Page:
When Brett Netson pulled into Old Town Portland for the first time back in the early '90s, to play Satyricon with his psychedelic punk band, Caustic Resin, he felt like a kid in a candy store—the sketchiest, most run-down candy store in the Northwest.

"Oh my God, it was beautiful," says Netson, now a member of Built to Spill. "It was everything I ever wanted: drugs, prostitution, espresso drinks and art." Coming from Boise, where cheap thrills were limited to pulling a steelhead out of the town's eponymous river, the urban rot was exotic, even intoxicating. He'd been to Seattle, but found it too high-minded. Salt Lake City was, well, Salt Lake City. This place, though? It was the sleazebag paradise of his punk-rock dreams. "Back then, Portland was dangerous,” he says. “Boise’s not dangerous.” 

These days, of course, "dangerous" isn't the first word often associated with Portland. But then, Boise has changed, too. It's not exactly the new capital of sex, drugs or even espresso, but its arts scene has developed to the point that it can now support a huge, multi-day music festival. This week, 360 bands—including 48 from Portland—will descend on the City of Trees for Treefort, a sort of slimmed-down South By Southwest, with shows spread across multiple venues in downtown Boise. Now in its third year, the festival is headlined by national and international acts, including Run the Jewels, RJD2 and the Joy Formidable, and also features a film and tech component, but its true function is as a showcase for the emerging Pacific Northwest music scene. And by hosting, Boise is sending a message: We're not just about the Potato Bowl anymore. 

“There’s a sense in Boise of forward momentum,” says Treefort founder Eric Gilbert,  frontman of indie-pop group Finn Riggins. Moving back to Boise from Hailey, Idaho, in 2009, Gilbert found a city resembling the Portland of 10 years ago, with a music culture expanding just below the rest of the country's radar. He started Treefort as a means of galvanizing that growth. But he says the goal isn't necessarily to make Boise the next Portland. "A lot of us like it for its quaintness," he says.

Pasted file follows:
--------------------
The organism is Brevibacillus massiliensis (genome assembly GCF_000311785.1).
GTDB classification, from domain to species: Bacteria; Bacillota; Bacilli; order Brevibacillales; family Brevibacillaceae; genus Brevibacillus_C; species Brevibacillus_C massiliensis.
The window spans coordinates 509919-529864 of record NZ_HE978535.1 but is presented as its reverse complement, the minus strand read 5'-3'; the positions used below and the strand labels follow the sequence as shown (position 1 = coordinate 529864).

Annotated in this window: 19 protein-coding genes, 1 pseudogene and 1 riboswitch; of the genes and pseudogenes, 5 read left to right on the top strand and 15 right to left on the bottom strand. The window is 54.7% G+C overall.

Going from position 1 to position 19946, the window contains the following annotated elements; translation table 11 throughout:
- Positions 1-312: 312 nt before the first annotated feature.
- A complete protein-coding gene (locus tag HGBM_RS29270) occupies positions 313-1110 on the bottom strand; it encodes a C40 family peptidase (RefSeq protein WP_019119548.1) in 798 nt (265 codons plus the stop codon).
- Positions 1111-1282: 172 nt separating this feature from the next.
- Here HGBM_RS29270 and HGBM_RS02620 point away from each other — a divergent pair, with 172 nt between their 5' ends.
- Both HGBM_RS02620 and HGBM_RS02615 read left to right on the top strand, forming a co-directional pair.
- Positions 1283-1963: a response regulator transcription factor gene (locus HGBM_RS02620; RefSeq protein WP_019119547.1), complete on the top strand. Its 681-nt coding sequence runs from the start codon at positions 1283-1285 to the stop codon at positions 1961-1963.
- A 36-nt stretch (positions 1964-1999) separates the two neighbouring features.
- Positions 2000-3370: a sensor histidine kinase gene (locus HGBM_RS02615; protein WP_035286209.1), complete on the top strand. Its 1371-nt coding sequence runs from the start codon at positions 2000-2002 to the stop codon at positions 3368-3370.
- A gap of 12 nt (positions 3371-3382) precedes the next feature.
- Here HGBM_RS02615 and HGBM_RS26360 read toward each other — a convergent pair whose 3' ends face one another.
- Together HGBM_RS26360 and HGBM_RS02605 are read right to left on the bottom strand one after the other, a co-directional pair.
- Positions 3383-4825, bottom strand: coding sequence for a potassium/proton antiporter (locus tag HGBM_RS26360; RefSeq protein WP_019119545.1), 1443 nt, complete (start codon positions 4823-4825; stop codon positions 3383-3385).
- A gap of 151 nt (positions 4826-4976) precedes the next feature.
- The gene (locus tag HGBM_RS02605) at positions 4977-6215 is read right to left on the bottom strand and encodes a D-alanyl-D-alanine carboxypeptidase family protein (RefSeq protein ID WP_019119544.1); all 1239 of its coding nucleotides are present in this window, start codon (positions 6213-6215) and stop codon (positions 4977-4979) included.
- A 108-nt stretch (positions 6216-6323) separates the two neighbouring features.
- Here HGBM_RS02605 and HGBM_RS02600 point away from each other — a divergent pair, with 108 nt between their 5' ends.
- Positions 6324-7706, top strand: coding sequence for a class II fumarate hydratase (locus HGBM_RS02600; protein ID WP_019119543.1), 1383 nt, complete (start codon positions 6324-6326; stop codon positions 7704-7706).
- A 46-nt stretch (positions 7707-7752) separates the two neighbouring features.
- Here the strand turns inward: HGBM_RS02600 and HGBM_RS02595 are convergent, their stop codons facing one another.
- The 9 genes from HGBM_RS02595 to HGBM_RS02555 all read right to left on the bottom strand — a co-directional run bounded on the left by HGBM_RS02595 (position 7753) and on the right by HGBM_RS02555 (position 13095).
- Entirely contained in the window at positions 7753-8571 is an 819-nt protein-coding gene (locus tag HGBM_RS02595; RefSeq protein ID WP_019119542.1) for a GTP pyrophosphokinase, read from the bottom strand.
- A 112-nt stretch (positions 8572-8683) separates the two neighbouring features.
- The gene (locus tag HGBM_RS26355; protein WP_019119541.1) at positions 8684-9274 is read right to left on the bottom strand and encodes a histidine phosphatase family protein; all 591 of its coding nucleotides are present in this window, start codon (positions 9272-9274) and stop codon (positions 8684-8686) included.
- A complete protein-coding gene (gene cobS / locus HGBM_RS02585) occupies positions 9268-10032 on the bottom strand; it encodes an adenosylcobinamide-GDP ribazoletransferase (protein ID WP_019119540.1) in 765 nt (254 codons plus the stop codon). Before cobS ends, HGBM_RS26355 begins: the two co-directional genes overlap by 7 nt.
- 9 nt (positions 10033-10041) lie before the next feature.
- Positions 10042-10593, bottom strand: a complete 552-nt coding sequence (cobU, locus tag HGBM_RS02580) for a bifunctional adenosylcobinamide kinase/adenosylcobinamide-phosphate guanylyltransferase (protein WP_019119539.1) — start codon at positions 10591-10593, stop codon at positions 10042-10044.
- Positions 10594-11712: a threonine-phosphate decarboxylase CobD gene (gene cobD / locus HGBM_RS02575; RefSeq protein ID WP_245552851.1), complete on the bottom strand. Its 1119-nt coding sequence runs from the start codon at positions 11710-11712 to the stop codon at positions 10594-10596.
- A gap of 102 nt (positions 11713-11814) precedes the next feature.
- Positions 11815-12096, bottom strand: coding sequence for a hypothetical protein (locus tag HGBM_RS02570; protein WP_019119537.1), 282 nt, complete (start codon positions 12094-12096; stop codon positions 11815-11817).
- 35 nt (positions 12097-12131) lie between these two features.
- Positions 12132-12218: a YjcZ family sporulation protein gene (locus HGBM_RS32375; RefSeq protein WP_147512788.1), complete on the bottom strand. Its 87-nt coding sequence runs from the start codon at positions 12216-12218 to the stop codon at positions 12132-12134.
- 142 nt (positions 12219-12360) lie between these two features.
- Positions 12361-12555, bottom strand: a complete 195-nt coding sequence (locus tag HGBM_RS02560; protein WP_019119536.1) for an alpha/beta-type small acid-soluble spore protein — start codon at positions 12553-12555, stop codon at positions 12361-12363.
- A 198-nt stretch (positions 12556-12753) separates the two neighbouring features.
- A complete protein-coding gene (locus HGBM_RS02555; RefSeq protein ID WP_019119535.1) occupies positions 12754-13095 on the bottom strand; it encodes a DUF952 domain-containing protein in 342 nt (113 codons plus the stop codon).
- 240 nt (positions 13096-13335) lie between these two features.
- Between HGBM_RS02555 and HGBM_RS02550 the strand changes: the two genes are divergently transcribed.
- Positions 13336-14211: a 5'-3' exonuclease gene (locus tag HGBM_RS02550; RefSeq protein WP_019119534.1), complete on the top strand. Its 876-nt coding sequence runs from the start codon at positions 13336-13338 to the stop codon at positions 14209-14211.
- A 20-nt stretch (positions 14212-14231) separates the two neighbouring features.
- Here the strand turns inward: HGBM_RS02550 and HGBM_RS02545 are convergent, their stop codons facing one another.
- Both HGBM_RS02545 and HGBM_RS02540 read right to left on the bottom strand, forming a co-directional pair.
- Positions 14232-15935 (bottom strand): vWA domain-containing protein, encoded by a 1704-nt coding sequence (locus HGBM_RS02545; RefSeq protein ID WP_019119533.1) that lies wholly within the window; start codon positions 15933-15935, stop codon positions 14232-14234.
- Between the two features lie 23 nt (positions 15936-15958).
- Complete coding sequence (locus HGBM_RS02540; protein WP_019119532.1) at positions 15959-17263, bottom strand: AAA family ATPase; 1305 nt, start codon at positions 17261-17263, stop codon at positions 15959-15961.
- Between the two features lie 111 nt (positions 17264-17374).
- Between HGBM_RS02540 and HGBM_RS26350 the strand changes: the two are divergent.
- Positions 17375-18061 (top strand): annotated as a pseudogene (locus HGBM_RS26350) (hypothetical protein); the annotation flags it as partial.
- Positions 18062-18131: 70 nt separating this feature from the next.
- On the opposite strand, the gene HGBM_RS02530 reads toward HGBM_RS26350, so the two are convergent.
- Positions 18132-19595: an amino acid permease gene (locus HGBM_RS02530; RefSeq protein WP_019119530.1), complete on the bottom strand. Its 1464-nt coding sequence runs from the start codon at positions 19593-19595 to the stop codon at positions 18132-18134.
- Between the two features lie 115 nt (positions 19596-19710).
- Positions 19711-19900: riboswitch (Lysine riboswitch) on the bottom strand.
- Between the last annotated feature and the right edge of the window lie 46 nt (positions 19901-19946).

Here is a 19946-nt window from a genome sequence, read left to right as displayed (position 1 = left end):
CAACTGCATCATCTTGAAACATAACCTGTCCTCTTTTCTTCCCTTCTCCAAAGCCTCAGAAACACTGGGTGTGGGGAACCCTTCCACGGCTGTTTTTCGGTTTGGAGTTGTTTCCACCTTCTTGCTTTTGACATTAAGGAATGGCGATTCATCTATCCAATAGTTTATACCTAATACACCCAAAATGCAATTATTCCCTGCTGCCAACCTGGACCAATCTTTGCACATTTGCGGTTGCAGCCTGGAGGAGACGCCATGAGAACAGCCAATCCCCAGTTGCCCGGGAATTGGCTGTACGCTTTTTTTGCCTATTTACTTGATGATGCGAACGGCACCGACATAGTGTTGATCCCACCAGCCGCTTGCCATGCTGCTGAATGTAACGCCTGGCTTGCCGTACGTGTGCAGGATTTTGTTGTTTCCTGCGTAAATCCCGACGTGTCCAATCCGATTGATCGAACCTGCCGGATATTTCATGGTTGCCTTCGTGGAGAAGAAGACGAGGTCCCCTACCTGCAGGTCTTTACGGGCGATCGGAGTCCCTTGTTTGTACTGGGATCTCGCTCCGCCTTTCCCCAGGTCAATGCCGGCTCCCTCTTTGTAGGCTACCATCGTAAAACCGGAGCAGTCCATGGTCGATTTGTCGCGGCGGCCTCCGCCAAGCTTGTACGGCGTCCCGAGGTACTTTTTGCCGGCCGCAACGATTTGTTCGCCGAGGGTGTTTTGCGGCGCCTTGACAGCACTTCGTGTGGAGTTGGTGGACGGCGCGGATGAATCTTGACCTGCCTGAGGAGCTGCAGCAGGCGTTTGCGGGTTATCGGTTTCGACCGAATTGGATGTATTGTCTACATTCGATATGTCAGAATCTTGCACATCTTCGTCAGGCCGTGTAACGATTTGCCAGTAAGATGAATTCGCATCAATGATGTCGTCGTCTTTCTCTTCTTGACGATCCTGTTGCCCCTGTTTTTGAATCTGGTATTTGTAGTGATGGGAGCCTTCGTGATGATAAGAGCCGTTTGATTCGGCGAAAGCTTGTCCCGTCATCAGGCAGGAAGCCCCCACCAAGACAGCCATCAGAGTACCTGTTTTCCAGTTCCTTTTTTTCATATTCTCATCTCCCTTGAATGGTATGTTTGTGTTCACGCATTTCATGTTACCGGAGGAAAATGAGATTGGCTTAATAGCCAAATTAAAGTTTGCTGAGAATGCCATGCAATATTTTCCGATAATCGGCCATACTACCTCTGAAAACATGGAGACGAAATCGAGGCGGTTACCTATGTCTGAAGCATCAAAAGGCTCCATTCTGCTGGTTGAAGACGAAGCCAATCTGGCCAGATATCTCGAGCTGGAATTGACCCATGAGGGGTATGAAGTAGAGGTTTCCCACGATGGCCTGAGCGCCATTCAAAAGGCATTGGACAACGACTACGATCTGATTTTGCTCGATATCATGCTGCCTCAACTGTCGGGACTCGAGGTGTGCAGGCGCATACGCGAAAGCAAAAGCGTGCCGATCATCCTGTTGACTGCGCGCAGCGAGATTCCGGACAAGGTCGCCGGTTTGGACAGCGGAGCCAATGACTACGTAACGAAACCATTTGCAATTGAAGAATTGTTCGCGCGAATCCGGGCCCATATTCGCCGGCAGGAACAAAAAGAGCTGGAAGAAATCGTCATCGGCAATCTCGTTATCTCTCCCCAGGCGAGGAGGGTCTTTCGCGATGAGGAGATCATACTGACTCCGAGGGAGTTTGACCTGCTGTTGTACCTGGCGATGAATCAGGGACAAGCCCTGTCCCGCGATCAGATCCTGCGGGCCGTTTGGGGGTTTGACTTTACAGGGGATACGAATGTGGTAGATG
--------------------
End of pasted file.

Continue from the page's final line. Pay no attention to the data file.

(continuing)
In the days before the Internet, though, that "quaintness" is what drove a lot of bands out of town. Historically, Boise has acted as a developmental league for artists who'd go on to greater success elsewhere. Seminal Nuggets-era garage-rockers Paul Revere and the Raiders formed in Boise but didn't notch their biggest hits until after moving to Portland in the early 1960s. Tad Doyle was the city's answer to Greg Sage in the '80s, leading the DIY punk scene before departing for Seattle, starting the band Tad, signing to Sub Pop and getting credited as a grunge pioneer. Until Doug Martsch founded indie-rock guitar heroes Built to Spill in 1992, the closest thing Boise could claim as a homegrown success story was Providence, a '70s soft-rock group whose lone album went gold in the U.K.

"Portland was in the shadow of Seattle, and we felt we were in shadow of both," says Todd Dunnigan, a fixture of the Boise music scene for 30 years.

That inferiority complex still existed when Gilbert came back to town five years ago. "The general populace was not listening to a lot of local bands," he says. That changed in 2011, with the launch of Radio Boise, the city's first free-form community radio station. Treefort followed the next year, capitalizing on a mindset shifting toward supporting local music rather than regarding it with cynicism. 

"It's changed drastically in the last few years, like big-time," says Ryan Peck of Boise synth-pop duo Edmond Dantes, one of the 150 Boise bands playing Treefort this year. "Maybe Boise is still an awkward teenager and not an eloquent adult like Brooklyn, but man, so much has changed."

"Boise hasn't seen its golden age," Gilbert adds, "but it feels like it's in reach."

Other residents, though, think it's still got a long way to go. Netson, who'll play Treefort with Built to Spill and a reunited Caustic Resin, acknowledges the strides his hometown has made. But for a guy who grew up pining for the grittiness of Old Portland, the city is still too polite for its own good.

"Everyone's still in the romance period, but for me personally, I'm looking forward to the time it gets more real," Netson says. "Hopefully it keeps going to the point where people get a little less nice.” 

SEE IT: Treefort Music Fest is Wednesday-Sunday, March 19-23, in downtown Boise. See treefortmusicfest.com for a complete lineup.